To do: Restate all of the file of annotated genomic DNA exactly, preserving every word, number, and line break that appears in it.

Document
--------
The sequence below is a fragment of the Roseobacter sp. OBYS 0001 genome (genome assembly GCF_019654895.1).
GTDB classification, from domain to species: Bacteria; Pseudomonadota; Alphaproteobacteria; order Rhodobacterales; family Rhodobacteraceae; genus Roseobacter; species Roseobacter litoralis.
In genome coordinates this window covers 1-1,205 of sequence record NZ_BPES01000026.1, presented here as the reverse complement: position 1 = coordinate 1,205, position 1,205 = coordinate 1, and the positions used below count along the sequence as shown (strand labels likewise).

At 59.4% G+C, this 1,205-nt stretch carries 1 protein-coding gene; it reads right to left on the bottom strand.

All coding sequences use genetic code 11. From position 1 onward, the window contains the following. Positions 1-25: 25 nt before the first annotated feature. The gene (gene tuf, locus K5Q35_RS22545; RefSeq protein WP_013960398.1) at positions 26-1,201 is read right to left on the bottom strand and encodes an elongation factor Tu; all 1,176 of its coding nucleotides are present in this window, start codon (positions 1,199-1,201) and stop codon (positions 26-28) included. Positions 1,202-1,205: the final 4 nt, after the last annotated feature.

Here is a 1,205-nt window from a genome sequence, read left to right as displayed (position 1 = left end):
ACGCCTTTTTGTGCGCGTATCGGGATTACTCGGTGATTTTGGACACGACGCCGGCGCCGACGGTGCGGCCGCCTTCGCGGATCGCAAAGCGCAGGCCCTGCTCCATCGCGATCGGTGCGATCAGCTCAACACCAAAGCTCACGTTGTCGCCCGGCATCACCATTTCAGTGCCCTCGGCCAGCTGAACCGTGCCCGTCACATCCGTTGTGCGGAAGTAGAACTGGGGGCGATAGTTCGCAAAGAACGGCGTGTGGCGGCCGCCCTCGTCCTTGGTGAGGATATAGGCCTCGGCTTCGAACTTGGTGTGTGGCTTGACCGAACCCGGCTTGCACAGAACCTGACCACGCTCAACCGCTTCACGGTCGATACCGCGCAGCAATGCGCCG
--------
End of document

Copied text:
The sequence below is a fragment of the Roseobacter sp. OBYS 0001 genome (genome assembly GCF_019654895.1).
GTDB classification, from domain to species: Bacteria; Pseudomonadota; Alphaproteobacteria; order Rhodobacterales; family Rhodobacteraceae; genus Roseobacter; species Roseobacter litoralis.
In genome coordinates this window covers 1-1,205 of sequence record NZ_BPES01000026.1, presented here as the reverse complement: position 1 = coordinate 1,205, position 1,205 = coordinate 1, and the positions used below count along the sequence as shown (strand labels likewise).

At 59.4% G+C, this 1,205-nt stretch carries 1 protein-coding gene; it reads right to left on the bottom strand.

All coding sequences use genetic code 11. From position 1 onward, the window contains the following. Positions 1-25: 25 nt before the first annotated feature. The gene (gene tuf, locus K5Q35_RS22545; RefSeq protein WP_013960398.1) at positions 26-1,201 is read right to left on the bottom strand and encodes an elongation factor Tu; all 1,176 of its coding nucleotides are present in this window, start codon (positions 1,199-1,201) and stop codon (positions 26-28) included. Positions 1,202-1,205: the final 4 nt, after the last annotated feature.

Here is a 1,205-nt window from a genome sequence, read left to right as displayed (position 1 = left end):
ACGCCTTTTTGTGCGCGTATCGGGATTACTCGGTGATTTTGGACACGACGCCGGCGCCGACGGTGCGGCCGCCTTCGCGGATCGCAAAGCGCAGGCCCTGCTCCATCGCGATCGGTGCGATCAGCTCAACACCAAAGCTCACGTTGTCGCCCGGCATCACCATTTCAGTGCCCTCGGCCAGCTGAACCGTGCCCGTCACATCCGTTGTGCGGAAGTAGAACTGGGGGCGATAGTTCGCAAAGAACGGCGTGTGGCGGCCGCCCTCGTCCTTGGTGAGGATATAGGCCTCGGCTTCGAACTTGGTGTGTGGCTTGACCGAACCCGGCTTGCACAGAACCTGACCACGCTCAACCGCTTCACGGTCGATACCGCGCAGCAATGCGCCG